Talking to Year 6 at St Hubert’s Primary, Great Harwood
This talk is a broad introduction to my work for a large or smaller audience.
Whether I’m talking to top primary, secondary students or adults, I aim to give a strong sense of how a writer can respond to real life through fiction. I read some extracts and show PowerPoint images linked to my background and books.
There is an opportunity to:
This workshop is for a class or group who have read a particular book and follows on well from the introductory talk.
Drawing on the book, I talk about how experience, research and imagination are part of a creative process that begins with the glimmering of an idea.
In our writer-reader discussion, topics include:
There is the opportunity to ask me detailed questions. In preparation, students can be encouraged to imagine themselves as ‘investigative journalists’ and to ask deeper questions about characters and plot, sources and settings, viewpoint and values. As follow-up, they can be encouraged to explore the power of the pen in their own writing.
For workshops on Journey to Jo'burg, students can 'Hotseat' me in role as the Madam. (She always provokes a lot of discussion!).
For workshops on The Other Side of Truth, students can ‘Meet Papa’, before questioning me as the author.
A small group, who represent a class or different classes, prepare a range of questions in advance. 4 is ideal, but the group may be a little larger.
This is an opportunity to learn what makes a good interview. A pre-condition is the background research and this session also involves collaboration. After the interview, the students need to work together to write it up e.g. for a school journal, or to edit if it’s a video. While only a small number are involved in the actual interview, the ‘before’ and ‘after’ stages can involve many more.
A maximum of twenty (16 is preferable) and a minimum of an hour and a quarter.
This needs to be negotiated. Whether prose or poetry, the aim will be to start a piece of work and for participants to go away keen to continue experimenting with their words, images and ideas i.e. feeling positive about drafting.
This depends on the nature of the session. Talks can be for a large audience but workshops are best class-size.
An interactive session for younger children about passing on stories through telling and writing. I tell African folktales or Aesop’s fables that I’ve loved since childhood. I talk about working with an illustrator or photographer (as in S is for South Africa) and publisher to make a book, showing samples of drafts and ‘roughs’. If Baba’s Gift is a focus, I talk about the origins of the story and writing it with my daughter Maya, and how we worked with our illustrator Karin Littlewood.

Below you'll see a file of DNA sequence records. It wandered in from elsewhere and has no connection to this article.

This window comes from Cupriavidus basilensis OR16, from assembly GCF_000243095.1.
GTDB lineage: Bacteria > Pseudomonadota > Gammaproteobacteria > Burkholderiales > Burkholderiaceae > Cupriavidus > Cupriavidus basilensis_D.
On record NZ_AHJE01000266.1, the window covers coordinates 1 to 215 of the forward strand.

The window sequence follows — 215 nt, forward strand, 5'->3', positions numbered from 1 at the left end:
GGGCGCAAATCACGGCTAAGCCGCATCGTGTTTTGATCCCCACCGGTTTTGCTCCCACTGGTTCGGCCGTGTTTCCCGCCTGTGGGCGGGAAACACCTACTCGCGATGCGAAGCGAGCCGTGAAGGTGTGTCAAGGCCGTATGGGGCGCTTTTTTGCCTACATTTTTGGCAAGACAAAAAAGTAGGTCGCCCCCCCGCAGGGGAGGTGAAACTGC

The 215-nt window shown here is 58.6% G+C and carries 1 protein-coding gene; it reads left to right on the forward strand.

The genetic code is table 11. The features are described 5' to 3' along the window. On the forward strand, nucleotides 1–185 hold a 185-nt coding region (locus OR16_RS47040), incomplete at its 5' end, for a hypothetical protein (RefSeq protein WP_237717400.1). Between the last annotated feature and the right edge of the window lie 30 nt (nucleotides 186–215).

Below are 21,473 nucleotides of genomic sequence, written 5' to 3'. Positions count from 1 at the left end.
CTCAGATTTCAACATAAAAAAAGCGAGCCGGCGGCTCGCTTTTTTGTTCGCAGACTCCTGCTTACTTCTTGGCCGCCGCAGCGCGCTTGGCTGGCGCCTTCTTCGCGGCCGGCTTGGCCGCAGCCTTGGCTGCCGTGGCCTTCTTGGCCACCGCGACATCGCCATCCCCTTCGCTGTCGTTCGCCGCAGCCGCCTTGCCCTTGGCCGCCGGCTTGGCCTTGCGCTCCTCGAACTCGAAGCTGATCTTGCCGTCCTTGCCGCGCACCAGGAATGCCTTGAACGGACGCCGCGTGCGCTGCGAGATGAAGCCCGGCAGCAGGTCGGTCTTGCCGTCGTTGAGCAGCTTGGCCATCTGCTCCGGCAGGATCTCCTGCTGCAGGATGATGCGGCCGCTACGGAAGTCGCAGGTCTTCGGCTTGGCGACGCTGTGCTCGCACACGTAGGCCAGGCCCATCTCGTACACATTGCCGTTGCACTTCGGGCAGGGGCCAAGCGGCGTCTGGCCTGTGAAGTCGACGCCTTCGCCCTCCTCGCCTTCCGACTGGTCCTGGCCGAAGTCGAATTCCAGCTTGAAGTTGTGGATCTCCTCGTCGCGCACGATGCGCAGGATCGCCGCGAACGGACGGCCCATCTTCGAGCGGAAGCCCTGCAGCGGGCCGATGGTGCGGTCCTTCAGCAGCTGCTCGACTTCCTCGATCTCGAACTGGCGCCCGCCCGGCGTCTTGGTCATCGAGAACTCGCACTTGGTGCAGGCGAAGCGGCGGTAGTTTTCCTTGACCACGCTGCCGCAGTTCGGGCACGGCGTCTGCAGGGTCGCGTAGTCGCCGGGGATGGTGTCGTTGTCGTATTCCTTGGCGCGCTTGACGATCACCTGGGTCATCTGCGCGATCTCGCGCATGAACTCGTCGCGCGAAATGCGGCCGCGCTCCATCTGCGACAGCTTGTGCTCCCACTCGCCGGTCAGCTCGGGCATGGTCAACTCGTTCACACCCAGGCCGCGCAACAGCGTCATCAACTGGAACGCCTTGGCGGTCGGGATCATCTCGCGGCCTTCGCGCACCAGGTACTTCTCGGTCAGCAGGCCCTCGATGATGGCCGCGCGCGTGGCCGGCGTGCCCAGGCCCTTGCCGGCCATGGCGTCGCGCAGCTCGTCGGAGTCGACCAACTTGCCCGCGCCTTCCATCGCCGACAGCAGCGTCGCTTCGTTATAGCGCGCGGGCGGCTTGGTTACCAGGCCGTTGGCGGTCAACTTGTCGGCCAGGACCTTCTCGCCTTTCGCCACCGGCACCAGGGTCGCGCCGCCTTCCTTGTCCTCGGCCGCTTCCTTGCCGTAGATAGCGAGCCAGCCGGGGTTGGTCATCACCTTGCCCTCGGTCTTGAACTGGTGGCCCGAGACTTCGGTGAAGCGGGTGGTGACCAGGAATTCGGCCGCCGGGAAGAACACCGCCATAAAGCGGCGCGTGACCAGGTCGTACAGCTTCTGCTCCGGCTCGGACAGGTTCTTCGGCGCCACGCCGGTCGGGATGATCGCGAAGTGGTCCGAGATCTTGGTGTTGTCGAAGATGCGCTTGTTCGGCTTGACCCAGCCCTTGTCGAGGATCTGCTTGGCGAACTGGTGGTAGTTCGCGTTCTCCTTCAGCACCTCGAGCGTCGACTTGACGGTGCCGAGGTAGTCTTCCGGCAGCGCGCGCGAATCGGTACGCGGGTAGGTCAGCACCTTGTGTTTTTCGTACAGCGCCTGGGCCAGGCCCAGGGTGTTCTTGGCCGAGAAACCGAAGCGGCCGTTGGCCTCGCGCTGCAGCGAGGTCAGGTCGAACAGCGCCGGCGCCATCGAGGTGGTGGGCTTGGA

School visits flourish with good preparation. I can send you a Preparation for Author Visit sheet so your students ‘travel’ as far as possible on the day. It also includes advice on running a ‘bookshop’ which allows time for informal chatting while I sign books.
The Society of Authors’ website offers a download Guidelines for Schools Organising an Author Visit.
My normal fee is towards the upper-end of the Society of Authors’ recommended range. Authors give up at least a day’s writing as well as working very hard when they come into school. A good visit provides stimulus and ideas for teachers as well as students.
Thank you for the inspiring talk and the honesty with which you answered the students' questions. All of the classes were spellbound and were so interested in listening to you develop the ideas they had been exploring in class. The work we have done since is evidence of this.
Diane Douglas, Kineton High School
Thank you so much for your visit to our school. The children produced a fantastic selection of work (fiction, non-fiction, poetry, artwork...) inspired by your visit - with very little direction from the adults.
Gemma Kent, The Lyceum, London
I have taken part in many festivals, conferences and literary events in the UK and abroad. I enjoy talking to teachers, librarians, parents and young people. Perhaps I should just admit that I enjoy talking! Moreover, I love the drama in reading aloud. (My parents were both closely connected with theatre and probably deterred me from a precarious profession, but that’s another story...)
I live in Dorset so, depending on where you are, overnight accommodation may need to be considered as well as travel.
With organisers of What a Story: Children’s Literature Conference Beirut 2009
TO GET IN TOUCH